Also, Gmail or Outlook.com (the rebranded Hotmail) are the only ones you need look at. Seriously.
An Apple ID
You don’t have an Apple product right now, but you will eventually whether you like it or not. Connect your Apple ID to a credit card, even if it’s a pre-paid credit card. Click here to sign up for an Apple ID.
A Facebook page
Create it, then never use it if need be. But do have one. Many websites and forums require that you register by signing in to Facebook. Just do it, makes things easier.
A good browser
This means Chrome or Firefox. If you use Internet Explorer, stop doing so immediately.
What do people use the internet for right now?
Games, socializing, downloading TV shows and movies. That’s about 10%. The rest is, um, ‘adult entertainment’.
Games – if you know how to use the internet to play games, you don’t need my help.
Socializing – Facebook, or maybe MSN Messenger. But really…Facebook. If you have an iPhone, then you probably use iMessage, which looks just like regular Text Messaging, but bypasses your carrier and doesn’t care where in the world the other person is.
Download TV and Movies – you know…the reason why you get plans in the hundreds of gigabytes. We don’t condone the downloading of the latest TV shows from the US and UK, often months in advance of their release on Australian screens, in full Hi-Def to be saved on massive 3TB hard drives and watched in order on almost any TV with a USB input. We don’t condone it, and we won’t tell you that BitTorrents is an old-fashioned way of going about it. We won’t tell you that you’re better off paying $10 a month for a Giganews account, and then using SAB Newzbin to download programs and movies from Usenet via search engines like binsearch. Info. Now let’s drop this subject, right now.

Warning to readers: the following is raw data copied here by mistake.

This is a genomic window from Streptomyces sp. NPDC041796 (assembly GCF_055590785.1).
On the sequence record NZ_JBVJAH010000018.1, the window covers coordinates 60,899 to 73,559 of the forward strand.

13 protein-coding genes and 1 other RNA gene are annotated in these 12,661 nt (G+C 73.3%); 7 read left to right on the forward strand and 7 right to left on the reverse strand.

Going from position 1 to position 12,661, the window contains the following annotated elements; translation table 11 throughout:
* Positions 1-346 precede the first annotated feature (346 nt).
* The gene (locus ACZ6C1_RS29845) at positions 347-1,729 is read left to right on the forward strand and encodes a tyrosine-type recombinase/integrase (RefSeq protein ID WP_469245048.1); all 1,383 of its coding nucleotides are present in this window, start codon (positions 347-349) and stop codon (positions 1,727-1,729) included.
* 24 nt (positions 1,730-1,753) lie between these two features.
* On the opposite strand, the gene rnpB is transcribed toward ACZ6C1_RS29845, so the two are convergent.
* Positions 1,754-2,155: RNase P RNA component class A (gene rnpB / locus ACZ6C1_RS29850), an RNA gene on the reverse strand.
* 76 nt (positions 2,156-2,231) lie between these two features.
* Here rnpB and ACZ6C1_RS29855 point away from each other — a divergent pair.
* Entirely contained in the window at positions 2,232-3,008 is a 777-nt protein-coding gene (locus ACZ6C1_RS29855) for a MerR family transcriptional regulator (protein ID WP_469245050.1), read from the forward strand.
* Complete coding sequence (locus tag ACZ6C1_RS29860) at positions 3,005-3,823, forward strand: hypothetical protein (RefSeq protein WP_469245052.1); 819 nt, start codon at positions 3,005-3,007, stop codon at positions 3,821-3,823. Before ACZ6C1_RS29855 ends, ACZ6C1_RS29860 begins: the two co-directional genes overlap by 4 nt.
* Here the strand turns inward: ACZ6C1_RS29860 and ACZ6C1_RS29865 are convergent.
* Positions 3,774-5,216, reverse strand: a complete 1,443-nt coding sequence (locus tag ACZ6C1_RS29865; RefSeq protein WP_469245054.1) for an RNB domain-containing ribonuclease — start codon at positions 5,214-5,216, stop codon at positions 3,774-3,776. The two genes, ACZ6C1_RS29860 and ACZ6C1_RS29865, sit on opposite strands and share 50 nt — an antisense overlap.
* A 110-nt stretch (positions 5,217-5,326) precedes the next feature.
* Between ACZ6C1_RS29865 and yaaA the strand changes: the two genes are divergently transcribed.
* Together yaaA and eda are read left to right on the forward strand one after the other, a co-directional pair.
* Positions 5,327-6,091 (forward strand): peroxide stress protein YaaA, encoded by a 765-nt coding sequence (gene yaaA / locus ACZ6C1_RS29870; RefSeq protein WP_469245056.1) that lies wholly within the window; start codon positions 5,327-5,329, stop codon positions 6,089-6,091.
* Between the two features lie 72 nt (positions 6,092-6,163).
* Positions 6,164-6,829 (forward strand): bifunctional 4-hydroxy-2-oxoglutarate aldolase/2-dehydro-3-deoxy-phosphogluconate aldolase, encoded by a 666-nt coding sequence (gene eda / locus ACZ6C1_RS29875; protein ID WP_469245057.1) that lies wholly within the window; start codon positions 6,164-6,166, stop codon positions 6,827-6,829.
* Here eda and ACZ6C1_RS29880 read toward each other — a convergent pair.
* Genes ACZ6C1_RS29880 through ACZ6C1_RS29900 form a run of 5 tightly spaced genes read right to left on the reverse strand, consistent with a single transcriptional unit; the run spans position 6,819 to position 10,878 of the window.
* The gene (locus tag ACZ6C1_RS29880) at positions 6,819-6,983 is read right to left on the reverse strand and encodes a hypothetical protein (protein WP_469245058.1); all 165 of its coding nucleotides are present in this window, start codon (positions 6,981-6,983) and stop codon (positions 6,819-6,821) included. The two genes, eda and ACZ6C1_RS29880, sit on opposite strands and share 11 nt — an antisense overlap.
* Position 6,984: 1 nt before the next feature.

Adult Entertainment – well now. You’re gonna have to find out about this stuff on your own.
Wikipedia – this is where all the facts are. Yes, it’s popular to say “oh, but it can be edited by anyone!’ But trust me. If you just need to know what the chemical symbol is for Silver, or whether or not the girl who played Buffy is Jewish, Wikipedia is just fine. (The answers, by the way, are ‘Ag’ and ‘technically yes, but not really’).
Blogs – This is another word for ‘websites’. They’re basically news sites tilted at specific audiences, and this is most of the internet these days:
- News and Updates on the best plans and offers for internet and phones – Comparebroadband.com.au, CompareMobilePlans.com.au
- Gawker Media – Gawker Media is the world’s largest blogging ‘network’, with several blogs under a similar editorial banner appealing to different sub-groups: Gawker (general Hollywood and NYC gossip), Jezebel (women’s rights), Lifehacker (DIY tips), Gizmodo (technology), Kotaku (gaming), io9 (Science and science fiction), Deadspin (sport) and Jalopnik (cars). Gizmodo and Lifehacker have Australian versions of the site.
But really, a little bit of Google searching will turn up a blog on almost anything.
News sites – The Age and the Sydney Morning Herald remain advertising supported. Most News Corp. sites are behind a ‘paywall’ now, requiring registration to read all the content.
Wix – an excellent site for building your own nice website. This is actually useful, which goes against the very essence of the internet.
Pinterest – Like Facebook for Scrapbookers. Not a bad idea at all, actually.
Etsy- a place to sell/make fun of home-made art projects.
eBay- duh. Try also Gumtree, which is owned by eBay and designed to be simpler.
Twitter- Don’t bother. Barely worth your time.
For information on getting the best plans for you and your family, for both broadband and mobile phones, call us on 1300 764 000!